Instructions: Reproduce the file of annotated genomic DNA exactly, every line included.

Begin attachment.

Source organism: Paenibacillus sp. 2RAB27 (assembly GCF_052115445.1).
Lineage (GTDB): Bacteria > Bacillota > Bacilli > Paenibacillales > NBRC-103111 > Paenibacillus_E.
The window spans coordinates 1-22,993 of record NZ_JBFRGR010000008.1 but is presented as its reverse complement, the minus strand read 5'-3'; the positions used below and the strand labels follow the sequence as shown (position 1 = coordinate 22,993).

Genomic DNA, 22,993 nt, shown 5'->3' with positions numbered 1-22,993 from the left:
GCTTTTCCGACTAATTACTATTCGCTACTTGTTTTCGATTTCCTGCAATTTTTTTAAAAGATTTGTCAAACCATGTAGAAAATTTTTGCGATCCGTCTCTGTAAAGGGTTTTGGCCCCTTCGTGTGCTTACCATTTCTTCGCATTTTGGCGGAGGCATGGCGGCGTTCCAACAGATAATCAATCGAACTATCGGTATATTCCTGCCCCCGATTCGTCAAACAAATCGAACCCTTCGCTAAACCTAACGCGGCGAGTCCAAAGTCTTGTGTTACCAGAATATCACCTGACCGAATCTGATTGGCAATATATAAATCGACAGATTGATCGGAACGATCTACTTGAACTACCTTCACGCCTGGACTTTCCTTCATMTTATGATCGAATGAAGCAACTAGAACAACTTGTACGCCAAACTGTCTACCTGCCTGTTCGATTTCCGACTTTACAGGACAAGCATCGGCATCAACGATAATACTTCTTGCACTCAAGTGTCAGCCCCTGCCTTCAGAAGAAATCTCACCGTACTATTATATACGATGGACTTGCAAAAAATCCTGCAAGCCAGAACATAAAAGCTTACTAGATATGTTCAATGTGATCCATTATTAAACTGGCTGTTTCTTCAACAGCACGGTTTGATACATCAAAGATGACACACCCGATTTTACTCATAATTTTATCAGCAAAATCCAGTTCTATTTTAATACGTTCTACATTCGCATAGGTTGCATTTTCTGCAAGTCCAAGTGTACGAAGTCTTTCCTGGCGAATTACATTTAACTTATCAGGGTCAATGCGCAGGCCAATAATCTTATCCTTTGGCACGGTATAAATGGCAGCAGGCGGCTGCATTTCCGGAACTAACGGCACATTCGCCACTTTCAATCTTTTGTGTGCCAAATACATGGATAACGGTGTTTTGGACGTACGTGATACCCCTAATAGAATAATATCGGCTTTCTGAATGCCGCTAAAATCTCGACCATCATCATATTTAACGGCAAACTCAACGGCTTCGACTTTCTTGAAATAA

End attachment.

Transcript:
Source organism: Paenibacillus sp. 2RAB27 (assembly GCF_052115445.1).
Lineage (GTDB): Bacteria > Bacillota > Bacilli > Paenibacillales > NBRC-103111 > Paenibacillus_E.
The window spans coordinates 1-22,993 of record NZ_JBFRGR010000008.1 but is presented as its reverse complement, the minus strand read 5'-3'; the positions used below and the strand labels follow the sequence as shown (position 1 = coordinate 22,993).

Genomic DNA, 22,993 nt, shown 5'->3' with positions numbered 1-22,993 from the left:
GCTTTTCCGACTAATTACTATTCGCTACTTGTTTTCGATTTCCTGCAATTTTTTTAAAAGATTTGTCAAACCATGTAGAAAATTTTTGCGATCCGTCTCTGTAAAGGGTTTTGGCCCCTTCGTGTGCTTACCATTTCTTCGCATTTTGGCGGAGGCATGGCGGCGTTCCAACAGATAATCAATCGAACTATCGGTATATTCCTGCCCCCGATTCGTCAAACAAATCGAACCCTTCGCTAAACCTAACGCGGCGAGTCCAAAGTCTTGTGTTACCAGAATATCACCTGACCGAATCTGATTGGCAATATATAAATCGACAGATTGATCGGAACGATCTACTTGAACTACCTTCACGCCTGGACTTTCCTTCATMTTATGATCGAATGAAGCAACTAGAACAACTTGTACGCCAAACTGTCTACCTGCCTGTTCGATTTCCGACTTTACAGGACAAGCATCGGCATCAACGATAATACTTCTTGCACTCAAGTGTCAGCCCCTGCCTTCAGAAGAAATCTCACCGTACTATTATATACGATGGACTTGCAAAAAATCCTGCAAGCCAGAACATAAAAGCTTACTAGATATGTTCAATGTGATCCATTATTAAACTGGCTGTTTCTTCAACAGCACGGTTTGATACATCAAAGATGACACACCCGATTTTACTCATAATTTTATCAGCAAAATCCAGTTCTATTTTAATACGTTCTACATTCGCATAGGTTGCATTTTCTGCAAGTCCAAGTGTACGAAGTCTTTCCTGGCGAATTACATTTAACTTATCAGGGTCAATGCGCAGGCCAATAATCTTATCCTTTGGCACGGTATAAATGGCAGCAGGCGGCTGCATTTCCGGAACTAACGGCACATTCGCCACTTTCAATCTTTTGTGTGCCAAATACATGGATAACGGTGTTTTGGACGTACGTGATACCCCTAATAGAATAATATCGGCTTTCTGAATGCCGCTAAAATCTCGACCATCATCATATTTAACGGCAAACTCAACGGCTTCGACTTTCTTGAAATAA